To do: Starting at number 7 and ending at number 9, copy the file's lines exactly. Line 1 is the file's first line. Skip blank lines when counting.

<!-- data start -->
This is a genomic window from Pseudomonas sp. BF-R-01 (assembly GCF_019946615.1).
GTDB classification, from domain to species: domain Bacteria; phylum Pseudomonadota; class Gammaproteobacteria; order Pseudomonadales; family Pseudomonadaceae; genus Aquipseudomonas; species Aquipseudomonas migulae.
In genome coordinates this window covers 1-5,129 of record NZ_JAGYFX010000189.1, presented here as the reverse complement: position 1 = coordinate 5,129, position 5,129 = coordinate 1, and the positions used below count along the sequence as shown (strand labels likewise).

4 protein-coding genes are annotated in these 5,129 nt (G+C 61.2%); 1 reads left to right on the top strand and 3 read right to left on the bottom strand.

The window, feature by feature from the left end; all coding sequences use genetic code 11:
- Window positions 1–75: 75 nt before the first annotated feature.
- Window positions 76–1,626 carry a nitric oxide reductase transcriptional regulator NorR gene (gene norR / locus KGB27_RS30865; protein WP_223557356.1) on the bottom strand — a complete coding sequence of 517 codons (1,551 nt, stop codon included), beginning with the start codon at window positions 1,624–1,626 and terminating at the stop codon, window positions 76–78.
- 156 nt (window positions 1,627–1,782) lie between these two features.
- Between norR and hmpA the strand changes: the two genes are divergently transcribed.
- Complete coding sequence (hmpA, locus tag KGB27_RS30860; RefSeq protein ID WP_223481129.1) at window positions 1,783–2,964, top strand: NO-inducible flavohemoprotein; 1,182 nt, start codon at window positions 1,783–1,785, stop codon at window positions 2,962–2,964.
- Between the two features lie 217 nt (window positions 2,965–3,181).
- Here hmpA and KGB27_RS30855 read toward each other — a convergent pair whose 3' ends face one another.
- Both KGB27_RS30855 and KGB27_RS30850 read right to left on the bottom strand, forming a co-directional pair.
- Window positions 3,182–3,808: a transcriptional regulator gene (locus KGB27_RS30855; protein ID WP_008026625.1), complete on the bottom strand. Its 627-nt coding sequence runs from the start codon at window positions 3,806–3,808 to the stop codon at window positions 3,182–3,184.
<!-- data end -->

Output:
- Window positions 76–1,626 carry a nitric oxide reductase transcriptional regulator NorR gene (gene norR / locus KGB27_RS30865; protein WP_223557356.1) on the bottom strand — a complete coding sequence of 517 codons (1,551 nt, stop codon included), beginning with the start codon at window positions 1,624–1,626 and terminating at the stop codon, window positions 76–78.
- 156 nt (window positions 1,627–1,782) lie between these two features.
- Between norR and hmpA the strand changes: the two genes are divergently transcribed.